Hawaii is the most isolated populated landmass in the world, a fact that has turned it, somewhat paradoxically, into a cultural crossroads. The blend of influences on the islands from around the world—ranging from Native Hawaiians to Asians to continental Americans—is exactly what the Hawaii Triennial 2022 seeks to explore.
“Continental discourses often get locked into binaries, but what makes Hawaii interesting is its multiplicity of histories and perspectives beyond a binary,” says Triennial associate curator Drew Kahu‘āina Broderick, a Hawaiian artist and gallerist. “It really is an expression of multiculturalism at its best.”
The Triennial, which is put on by the nonprofit Hawaii Contemporary, an outgrowth of the Honolulu Biennial, opened February 18 and runs through May 8 at seven institutions in the state capital (including the Bishop Museum, the Hawaii State Art Museum, and the Royal Hawaiian Center). The exposition, which is titled Pacific Century – E Ho‘omau no Moananuiākea, features works from more than 40 artists. Broderick sought to incorporate local artists who may not have received wide recognition, such as Nā Maka o ka ‘Āina (“The Eyes of the Land”), a video production team that has documented land and native rights struggles since 1981. Another associate curator, Miwako Tezuka, a New York–based specialist in Japanese art, focused on pieces that represent Hawaii’s deep connections with Japan. For example, the Honolulu Museum of Art is showing a series of images by Tokyo-born photographer Ai Iwane that traces the movements of people between the two places.
In some cases, the connections can be more conceptual than direct. Chinese artist Ai Weiwei recreated his 2010 London installation Tree—three tree sculptures, two fashioned of wood and one of iron, which function as a commentary on human intervention in the natural environment—at Honolulu’s Foster Botanical Garden. “The selection of the artists was about an idea of place, thinking about Hawaii as a cultural center, but also geographically, and why a large portion of the artists had an engagement with the Asia-Pacific [region],” says Triennial curatorial director Melissa Chiu, who is also the director of the Smithsonian’s Hirshhorn Museum and Sculpture Garden in Washington, D.C.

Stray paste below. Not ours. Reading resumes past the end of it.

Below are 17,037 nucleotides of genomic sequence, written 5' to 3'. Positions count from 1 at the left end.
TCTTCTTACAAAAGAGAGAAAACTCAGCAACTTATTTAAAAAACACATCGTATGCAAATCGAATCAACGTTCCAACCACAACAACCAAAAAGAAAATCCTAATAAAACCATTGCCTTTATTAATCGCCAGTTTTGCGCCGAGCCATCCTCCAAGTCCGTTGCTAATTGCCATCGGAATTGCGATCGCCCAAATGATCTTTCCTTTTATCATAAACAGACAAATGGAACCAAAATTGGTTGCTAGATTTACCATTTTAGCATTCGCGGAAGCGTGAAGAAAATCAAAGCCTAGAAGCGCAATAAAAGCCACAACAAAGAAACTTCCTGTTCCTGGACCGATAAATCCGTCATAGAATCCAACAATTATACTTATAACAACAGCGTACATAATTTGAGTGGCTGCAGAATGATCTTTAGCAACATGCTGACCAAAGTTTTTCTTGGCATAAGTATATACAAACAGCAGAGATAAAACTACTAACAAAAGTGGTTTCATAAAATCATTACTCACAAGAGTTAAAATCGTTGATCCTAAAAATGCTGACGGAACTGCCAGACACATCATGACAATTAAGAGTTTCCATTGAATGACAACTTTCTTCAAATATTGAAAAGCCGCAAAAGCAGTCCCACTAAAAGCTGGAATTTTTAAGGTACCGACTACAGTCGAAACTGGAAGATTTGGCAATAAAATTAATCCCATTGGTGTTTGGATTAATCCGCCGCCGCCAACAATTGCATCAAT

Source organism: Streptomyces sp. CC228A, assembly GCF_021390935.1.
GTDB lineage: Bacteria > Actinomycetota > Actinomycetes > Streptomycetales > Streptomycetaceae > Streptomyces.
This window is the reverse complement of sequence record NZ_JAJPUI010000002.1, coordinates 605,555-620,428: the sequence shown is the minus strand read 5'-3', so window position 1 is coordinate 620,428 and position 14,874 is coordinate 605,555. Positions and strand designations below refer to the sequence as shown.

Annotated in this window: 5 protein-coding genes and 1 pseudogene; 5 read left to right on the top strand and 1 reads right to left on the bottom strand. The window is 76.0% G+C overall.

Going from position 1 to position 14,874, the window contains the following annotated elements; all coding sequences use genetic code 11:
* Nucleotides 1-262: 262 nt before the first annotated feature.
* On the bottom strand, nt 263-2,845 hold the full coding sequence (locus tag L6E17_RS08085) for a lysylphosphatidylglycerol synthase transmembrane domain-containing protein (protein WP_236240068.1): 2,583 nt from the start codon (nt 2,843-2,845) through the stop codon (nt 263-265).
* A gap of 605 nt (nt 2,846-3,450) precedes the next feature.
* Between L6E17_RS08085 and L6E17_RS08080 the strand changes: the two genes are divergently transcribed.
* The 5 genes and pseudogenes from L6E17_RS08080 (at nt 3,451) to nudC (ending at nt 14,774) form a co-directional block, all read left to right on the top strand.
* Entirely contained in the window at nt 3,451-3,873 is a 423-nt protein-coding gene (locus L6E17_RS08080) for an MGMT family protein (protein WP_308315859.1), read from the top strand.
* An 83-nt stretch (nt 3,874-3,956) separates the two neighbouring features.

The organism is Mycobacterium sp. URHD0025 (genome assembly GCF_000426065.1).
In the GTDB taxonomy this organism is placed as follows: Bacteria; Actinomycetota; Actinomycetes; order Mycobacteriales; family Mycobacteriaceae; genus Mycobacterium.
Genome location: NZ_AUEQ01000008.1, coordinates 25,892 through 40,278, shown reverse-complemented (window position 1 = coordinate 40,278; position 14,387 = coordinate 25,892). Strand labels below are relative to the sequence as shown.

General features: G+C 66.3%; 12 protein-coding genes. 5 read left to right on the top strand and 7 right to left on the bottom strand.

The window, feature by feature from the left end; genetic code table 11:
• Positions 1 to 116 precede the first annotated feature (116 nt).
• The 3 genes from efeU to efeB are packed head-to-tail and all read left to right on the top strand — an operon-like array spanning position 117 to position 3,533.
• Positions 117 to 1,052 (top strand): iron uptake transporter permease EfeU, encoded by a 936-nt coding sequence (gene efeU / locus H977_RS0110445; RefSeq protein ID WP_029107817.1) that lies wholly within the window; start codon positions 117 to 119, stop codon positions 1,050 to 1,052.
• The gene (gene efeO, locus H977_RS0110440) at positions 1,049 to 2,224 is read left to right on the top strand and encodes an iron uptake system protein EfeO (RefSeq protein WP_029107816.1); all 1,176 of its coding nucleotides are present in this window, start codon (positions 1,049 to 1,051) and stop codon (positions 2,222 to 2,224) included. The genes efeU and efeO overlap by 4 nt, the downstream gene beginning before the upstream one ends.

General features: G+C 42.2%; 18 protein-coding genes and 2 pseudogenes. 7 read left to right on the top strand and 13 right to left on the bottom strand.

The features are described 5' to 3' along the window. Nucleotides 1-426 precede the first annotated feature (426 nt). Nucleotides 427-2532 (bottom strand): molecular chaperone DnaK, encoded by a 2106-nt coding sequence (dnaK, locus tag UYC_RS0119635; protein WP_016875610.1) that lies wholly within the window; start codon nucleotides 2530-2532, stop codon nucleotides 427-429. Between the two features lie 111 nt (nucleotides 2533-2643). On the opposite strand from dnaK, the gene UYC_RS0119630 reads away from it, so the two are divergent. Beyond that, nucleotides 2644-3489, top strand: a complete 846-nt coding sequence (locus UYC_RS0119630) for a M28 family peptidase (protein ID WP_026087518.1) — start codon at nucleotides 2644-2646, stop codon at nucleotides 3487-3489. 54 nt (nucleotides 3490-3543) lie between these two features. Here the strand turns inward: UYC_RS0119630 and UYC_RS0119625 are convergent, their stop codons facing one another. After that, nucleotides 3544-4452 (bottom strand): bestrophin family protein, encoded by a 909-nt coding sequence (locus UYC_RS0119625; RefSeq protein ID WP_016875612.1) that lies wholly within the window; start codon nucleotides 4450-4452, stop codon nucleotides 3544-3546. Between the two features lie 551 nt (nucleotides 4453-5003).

The works also interact with their settings. At the Iolani Palace, for instance, California-based artist Jennifer Steinkamp created a site-specific digital installation inspired by the flower garden of Queen Lili‘uokalani, who was placed under house arrest following a U.S.-supported overthrow of the monarchy. “These places provide an additional level of meaning for the Triennial-goer,” Broderick says. “As they’re standing in front of a work of art, they can also have an understanding of where they’re literally standing on the island, what has happened there, and how that history might relate to the work they’re experiencing.”
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